Samsung windfall gives richest South Korean woman US$7 billion fortune

Ms Hong Ra-hee received the biggest slice of the late Mr Lee Kun-hee's stake in Samsung Electronics. PHOTO: FORBES

SEOUL (BLOOMBERG) - Hong Ra-hee, the wife of the late Samsung group chairman Lee Kun-hee, boosted her fortune to more than US$7 billion (S$9.3 billion) after receiving billions of dollars in stocks in the much-awaited transfer of her husband's assets.

Ms Hong, 75, inherited about 83 million shares in Samsung Electronics, making her the largest individual shareholder in the tech giant with a 2.3 per cent stake, according to a filing last week. Ms Hong is the richest woman in South Korea with a net worth of US$7.4 billion as of Monday's stock-market close, according to the Bloomberg Billionaires Index.

It's another consequence of the massive passing of wealth after Mr Lee's death, which saw his son Jay Y. cement control over the group after his holdings rose significantly in key affiliates. The late Mr Lee's only son is worth US$12.6 billion, according to the index, while his sisters Boo-jin and Seo-hyun saw their wealth swell to US$5 billion and US$4.4 billion, respectively.

"It's a win-win situation for the family members," said Park Ju-gun, head of research firm Leaders Index. "It has ensured more stable control for Jay Y. Lee, while other family members get more of a voice with their increased stakes."

A Samsung Electronics spokeswoman declined to comment on the family's net worth.

The drama over succession at South Korea's largest company has roiled the country since the late Lee, the patriarch and longtime head of Samsung Electronics, suffered a heart attack in 2014. Jay Y. Lee has been accused in two different lawsuits of illegal behavior to ensure control over the conglomerate and is currently serving a jail sentence after a conviction for bribery in the first case.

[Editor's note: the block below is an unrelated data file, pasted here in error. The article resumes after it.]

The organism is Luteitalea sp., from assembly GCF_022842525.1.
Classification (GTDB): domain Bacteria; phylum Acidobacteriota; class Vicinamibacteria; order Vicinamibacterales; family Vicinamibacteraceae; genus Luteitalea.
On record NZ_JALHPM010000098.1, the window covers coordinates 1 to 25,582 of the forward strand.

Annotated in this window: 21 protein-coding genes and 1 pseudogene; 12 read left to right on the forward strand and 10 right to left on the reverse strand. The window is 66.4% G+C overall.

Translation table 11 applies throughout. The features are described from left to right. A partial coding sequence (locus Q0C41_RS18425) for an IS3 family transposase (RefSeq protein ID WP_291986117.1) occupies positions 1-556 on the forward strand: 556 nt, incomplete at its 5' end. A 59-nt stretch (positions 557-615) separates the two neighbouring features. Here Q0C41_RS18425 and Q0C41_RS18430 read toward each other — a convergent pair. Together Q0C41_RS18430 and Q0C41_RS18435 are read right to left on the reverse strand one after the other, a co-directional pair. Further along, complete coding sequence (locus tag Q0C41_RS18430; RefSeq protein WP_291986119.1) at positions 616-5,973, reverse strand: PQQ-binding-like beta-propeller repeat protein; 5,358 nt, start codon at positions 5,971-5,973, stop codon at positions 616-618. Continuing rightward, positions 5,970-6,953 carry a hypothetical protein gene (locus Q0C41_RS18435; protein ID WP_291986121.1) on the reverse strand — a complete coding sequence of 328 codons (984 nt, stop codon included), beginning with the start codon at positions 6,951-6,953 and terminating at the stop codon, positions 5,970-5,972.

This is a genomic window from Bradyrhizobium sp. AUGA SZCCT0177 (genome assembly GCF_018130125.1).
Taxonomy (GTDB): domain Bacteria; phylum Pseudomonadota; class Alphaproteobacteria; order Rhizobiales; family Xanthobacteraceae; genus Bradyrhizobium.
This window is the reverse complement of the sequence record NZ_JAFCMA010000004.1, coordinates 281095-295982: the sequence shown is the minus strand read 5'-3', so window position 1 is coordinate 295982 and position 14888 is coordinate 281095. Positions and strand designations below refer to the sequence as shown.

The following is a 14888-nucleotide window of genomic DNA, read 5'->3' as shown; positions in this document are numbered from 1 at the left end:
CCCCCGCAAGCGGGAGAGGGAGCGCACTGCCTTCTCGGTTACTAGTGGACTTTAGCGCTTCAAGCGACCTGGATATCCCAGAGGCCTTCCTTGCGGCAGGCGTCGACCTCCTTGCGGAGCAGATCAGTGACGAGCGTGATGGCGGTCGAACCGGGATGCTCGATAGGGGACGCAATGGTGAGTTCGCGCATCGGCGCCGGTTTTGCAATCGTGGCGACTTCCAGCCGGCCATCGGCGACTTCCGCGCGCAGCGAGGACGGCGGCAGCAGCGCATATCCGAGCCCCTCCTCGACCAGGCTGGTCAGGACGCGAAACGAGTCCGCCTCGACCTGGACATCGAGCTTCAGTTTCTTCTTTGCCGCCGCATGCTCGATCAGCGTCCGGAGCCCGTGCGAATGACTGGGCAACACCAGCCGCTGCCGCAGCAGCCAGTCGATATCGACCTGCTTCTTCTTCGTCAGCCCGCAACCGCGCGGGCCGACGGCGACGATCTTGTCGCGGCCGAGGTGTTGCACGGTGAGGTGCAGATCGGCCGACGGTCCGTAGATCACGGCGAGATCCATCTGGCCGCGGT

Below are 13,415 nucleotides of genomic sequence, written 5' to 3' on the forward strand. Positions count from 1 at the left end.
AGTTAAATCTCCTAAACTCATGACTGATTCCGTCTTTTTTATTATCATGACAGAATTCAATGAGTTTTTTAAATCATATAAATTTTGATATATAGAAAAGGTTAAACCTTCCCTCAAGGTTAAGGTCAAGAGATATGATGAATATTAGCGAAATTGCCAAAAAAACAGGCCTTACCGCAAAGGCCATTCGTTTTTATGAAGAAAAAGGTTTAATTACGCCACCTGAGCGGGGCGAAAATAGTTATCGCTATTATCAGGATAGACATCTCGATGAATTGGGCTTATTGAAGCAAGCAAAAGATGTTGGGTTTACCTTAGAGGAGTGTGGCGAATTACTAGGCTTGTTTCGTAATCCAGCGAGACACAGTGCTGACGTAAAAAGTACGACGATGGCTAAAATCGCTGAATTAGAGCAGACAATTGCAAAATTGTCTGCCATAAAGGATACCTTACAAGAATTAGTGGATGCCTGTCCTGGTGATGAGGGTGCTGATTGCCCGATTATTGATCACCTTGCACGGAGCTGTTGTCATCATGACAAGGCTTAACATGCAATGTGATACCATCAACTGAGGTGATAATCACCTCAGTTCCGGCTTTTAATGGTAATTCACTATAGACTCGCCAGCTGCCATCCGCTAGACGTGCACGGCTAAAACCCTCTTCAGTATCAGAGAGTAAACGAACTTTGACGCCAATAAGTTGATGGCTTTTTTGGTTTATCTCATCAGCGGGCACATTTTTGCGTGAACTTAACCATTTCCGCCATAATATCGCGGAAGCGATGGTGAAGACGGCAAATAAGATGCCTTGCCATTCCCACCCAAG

Ms Hong received the biggest slice of the late Mr Lee's stake in Samsung Electronics as it was divided in a 3:2:2:2 ratio between her and her three children. Ms Hong got about 33 per cent of the shareholding, while her children each received about 22 per cent, according to the legally prescribed ratio.

Stock holdings in the conglomerate's other key affiliates, its de facto holding company Samsung C&T and Samsung SDS, were transferred according to the same ratio.

But Jay Y. was able to tighten his grip as he received half his father's shares in Samsung Life Insurance, raising his stake to more than 10 per cent from 0.06 per cent. Samsung Life owns 8.5 per cent of Samsung Electronics.

Last week, the family announced its plan to pay one of the largest inheritance-tax bills at more than 12 trillion won (S$14.25 billion), as well as its intention to donate 1 trillion won for medical facilities and about 23,000 works of art, including pieces by Pablo Picasso and Claude Monet.

Ms Hong led Samsung's Leeum museum, which houses works such as Jean-Michel Basquiat's "Untitled (Black Figure)" and Gerhard Richter's "Two Candles." She resigned as director in 2017, and hasn't taken any management roles at Samsung companies.

"It's an extraordinary concentration of wealth," Mr Park said. "This single family's fortune creates inequality even among conglomerates."

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